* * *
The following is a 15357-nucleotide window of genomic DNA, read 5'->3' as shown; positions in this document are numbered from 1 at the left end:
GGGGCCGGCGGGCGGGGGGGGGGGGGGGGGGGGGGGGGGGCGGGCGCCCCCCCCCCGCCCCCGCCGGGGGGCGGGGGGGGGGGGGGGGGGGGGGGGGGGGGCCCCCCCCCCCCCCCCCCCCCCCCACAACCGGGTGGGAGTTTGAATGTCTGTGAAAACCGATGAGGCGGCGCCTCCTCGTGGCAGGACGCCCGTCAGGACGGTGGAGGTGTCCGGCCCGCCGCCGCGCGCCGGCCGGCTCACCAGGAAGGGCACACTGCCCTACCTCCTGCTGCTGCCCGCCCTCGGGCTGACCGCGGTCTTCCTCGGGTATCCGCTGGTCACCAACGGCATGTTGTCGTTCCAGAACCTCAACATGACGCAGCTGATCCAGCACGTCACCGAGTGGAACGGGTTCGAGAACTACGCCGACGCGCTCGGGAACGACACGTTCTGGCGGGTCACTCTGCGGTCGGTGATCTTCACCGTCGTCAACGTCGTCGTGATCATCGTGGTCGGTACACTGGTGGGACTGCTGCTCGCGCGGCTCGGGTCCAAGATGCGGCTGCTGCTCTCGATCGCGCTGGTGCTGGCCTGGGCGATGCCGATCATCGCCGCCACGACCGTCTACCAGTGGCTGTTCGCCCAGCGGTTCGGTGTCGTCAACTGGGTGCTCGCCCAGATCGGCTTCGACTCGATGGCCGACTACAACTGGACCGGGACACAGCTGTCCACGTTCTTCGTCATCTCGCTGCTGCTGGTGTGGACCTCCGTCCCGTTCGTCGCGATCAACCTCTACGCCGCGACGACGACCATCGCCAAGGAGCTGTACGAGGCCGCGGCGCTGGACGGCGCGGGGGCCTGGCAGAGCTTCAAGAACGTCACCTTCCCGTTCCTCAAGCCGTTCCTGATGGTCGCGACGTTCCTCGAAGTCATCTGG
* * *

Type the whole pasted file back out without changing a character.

The following is a 15357-nucleotide window of genomic DNA, read 5'->3' as shown; positions in this document are numbered from 1 at the left end:
GGGGCCGGCGGGCGGGGGGGGGGGGGGGGGGGGGGGGGGGCGGGCGCCCCCCCCCCGCCCCCGCCGGGGGGCGGGGGGGGGGGGGGGGGGGGGGGGGGGGGCCCCCCCCCCCCCCCCCCCCCCCCACAACCGGGTGGGAGTTTGAATGTCTGTGAAAACCGATGAGGCGGCGCCTCCTCGTGGCAGGACGCCCGTCAGGACGGTGGAGGTGTCCGGCCCGCCGCCGCGCGCCGGCCGGCTCACCAGGAAGGGCACACTGCCCTACCTCCTGCTGCTGCCCGCCCTCGGGCTGACCGCGGTCTTCCTCGGGTATCCGCTGGTCACCAACGGCATGTTGTCGTTCCAGAACCTCAACATGACGCAGCTGATCCAGCACGTCACCGAGTGGAACGGGTTCGAGAACTACGCCGACGCGCTCGGGAACGACACGTTCTGGCGGGTCACTCTGCGGTCGGTGATCTTCACCGTCGTCAACGTCGTCGTGATCATCGTGGTCGGTACACTGGTGGGACTGCTGCTCGCGCGGCTCGGGTCCAAGATGCGGCTGCTGCTCTCGATCGCGCTGGTGCTGGCCTGGGCGATGCCGATCATCGCCGCCACGACCGTCTACCAGTGGCTGTTCGCCCAGCGGTTCGGTGTCGTCAACTGGGTGCTCGCCCAGATCGGCTTCGACTCGATGGCCGACTACAACTGGACCGGGACACAGCTGTCCACGTTCTTCGTCATCTCGCTGCTGCTGGTGTGGACCTCCGTCCCGTTCGTCGCGATCAACCTCTACGCCGCGACGACGACCATCGCCAAGGAGCTGTACGAGGCCGCGGCGCTGGACGGCGCGGGGGCCTGGCAGAGCTTCAAGAACGTCACCTTCCCGTTCCTCAAGCCGTTCCTGATGGTCGCGACGTTCCTCGAAGTCATCTGG